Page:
Jessi Jezewska Stevens
On the eve of the Occupy Wall Street protests, C is flat broke. Once a renowned textile artist, she’s now the sole proprietor of an arts supply store in Lower Manhattan. Divorced, alone, at loose ends, C is stuck with a struggling business, an empty apartment, a stack of bills, a new erotic interest in her oldest girlfriend, and a persistent hallucination in the form of a rogue garden gnome with a pointed interest in systems collapse . . .
C needs to take stock, needs to put her medical debt and her sex life in order, but how to make concrete plans with this little visitor haunting her apartment, sporting a three-piece suit and delivering impromptu lectures as to the vulnerability of the national grid? More, what’s all this computer code doing in the novel of her life? And could the answers to all of C’s questions lie with an eco-hacktivist cabal threatening to end modern life as we know it?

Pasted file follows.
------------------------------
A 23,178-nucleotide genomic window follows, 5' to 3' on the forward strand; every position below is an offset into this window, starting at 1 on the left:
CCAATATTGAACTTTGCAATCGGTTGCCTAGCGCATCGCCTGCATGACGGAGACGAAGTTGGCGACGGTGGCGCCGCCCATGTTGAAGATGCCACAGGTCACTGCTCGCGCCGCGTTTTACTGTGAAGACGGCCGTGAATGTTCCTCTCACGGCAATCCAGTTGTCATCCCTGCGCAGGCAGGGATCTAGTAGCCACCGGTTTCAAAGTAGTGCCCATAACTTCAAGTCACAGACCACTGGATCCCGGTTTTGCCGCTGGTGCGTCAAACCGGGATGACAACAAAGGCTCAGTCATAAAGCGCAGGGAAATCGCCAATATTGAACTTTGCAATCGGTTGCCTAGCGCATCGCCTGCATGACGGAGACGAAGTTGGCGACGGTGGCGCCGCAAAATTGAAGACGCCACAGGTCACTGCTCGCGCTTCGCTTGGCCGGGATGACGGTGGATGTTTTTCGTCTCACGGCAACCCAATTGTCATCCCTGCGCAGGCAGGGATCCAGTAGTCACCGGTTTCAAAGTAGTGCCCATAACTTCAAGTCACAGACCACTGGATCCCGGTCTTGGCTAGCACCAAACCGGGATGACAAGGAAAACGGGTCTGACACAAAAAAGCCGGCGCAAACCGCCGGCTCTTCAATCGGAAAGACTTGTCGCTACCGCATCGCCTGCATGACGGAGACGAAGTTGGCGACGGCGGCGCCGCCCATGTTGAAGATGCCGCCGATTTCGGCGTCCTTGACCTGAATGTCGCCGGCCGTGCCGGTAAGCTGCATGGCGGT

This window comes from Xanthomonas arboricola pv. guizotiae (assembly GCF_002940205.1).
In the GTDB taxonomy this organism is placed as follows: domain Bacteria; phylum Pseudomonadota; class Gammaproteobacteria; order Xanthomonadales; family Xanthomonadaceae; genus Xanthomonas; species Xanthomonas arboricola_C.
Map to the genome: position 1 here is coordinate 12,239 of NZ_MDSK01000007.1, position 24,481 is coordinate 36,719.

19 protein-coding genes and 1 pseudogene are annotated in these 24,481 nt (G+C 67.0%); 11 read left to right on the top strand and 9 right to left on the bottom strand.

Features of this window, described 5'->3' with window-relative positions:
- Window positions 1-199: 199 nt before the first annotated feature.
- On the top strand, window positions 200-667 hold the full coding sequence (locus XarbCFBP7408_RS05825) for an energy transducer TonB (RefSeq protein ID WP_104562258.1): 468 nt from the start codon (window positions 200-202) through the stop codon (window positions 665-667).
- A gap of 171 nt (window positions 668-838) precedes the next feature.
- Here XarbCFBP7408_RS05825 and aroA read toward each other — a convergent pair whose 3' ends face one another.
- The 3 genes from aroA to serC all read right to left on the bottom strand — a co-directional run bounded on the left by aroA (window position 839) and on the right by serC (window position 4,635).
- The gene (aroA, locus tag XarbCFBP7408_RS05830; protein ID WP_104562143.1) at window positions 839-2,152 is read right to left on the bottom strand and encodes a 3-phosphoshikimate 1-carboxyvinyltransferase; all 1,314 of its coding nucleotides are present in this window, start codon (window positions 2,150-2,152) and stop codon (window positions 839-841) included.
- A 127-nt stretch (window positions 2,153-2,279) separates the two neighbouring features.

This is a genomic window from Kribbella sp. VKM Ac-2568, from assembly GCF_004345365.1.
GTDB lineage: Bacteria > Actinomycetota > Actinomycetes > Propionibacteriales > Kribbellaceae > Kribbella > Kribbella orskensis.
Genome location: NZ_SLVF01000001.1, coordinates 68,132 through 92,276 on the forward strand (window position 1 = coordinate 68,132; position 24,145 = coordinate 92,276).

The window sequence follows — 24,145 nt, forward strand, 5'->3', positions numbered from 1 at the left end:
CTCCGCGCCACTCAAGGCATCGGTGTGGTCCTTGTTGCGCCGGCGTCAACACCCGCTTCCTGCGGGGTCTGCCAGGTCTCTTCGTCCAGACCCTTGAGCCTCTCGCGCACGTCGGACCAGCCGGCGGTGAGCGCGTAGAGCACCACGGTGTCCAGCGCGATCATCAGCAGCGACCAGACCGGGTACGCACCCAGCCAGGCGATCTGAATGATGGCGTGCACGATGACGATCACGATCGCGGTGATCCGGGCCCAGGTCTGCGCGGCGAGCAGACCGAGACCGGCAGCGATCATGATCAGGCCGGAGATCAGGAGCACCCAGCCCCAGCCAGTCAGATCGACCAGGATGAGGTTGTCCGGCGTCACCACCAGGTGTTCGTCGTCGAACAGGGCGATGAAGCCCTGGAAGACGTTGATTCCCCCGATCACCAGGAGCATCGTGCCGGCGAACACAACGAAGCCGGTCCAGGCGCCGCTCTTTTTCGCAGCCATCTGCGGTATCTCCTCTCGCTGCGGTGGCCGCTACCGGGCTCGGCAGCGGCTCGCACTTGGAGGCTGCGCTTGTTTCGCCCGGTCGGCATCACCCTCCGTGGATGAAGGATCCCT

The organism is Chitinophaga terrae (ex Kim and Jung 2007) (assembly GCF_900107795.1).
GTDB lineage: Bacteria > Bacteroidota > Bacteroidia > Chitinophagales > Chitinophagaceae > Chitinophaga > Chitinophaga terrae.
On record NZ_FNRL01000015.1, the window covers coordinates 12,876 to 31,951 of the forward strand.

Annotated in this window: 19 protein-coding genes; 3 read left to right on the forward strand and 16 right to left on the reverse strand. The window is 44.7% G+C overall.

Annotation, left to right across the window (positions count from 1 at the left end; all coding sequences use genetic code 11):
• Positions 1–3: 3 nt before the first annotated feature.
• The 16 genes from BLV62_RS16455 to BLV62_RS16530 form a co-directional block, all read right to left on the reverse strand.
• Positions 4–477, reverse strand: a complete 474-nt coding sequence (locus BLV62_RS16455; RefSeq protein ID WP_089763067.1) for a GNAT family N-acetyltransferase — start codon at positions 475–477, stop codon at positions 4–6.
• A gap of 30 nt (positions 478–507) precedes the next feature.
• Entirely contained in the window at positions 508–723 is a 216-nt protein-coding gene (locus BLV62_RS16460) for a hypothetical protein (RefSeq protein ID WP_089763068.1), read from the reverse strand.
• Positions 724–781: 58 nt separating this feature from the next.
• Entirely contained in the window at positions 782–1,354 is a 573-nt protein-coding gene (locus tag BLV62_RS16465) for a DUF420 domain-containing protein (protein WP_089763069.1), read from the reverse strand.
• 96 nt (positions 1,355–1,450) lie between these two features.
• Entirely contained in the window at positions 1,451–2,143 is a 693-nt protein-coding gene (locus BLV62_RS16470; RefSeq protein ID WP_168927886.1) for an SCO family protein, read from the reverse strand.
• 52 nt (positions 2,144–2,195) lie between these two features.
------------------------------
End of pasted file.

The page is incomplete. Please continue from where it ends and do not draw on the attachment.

Replaying recent history through a distorting glass – as though William Gibson had penned The Big Short – The Visitors is a mordantly funny tour through a world where not only civic infrastructure but human minds can be hacked; where mythical creatures talk like Don DeLillo; where sex is little more than a blip in our metadata. It peers into How We Got Here and asks What We Do Next, exploring the limits of art and love in a culture of increasing economic and technological impotence.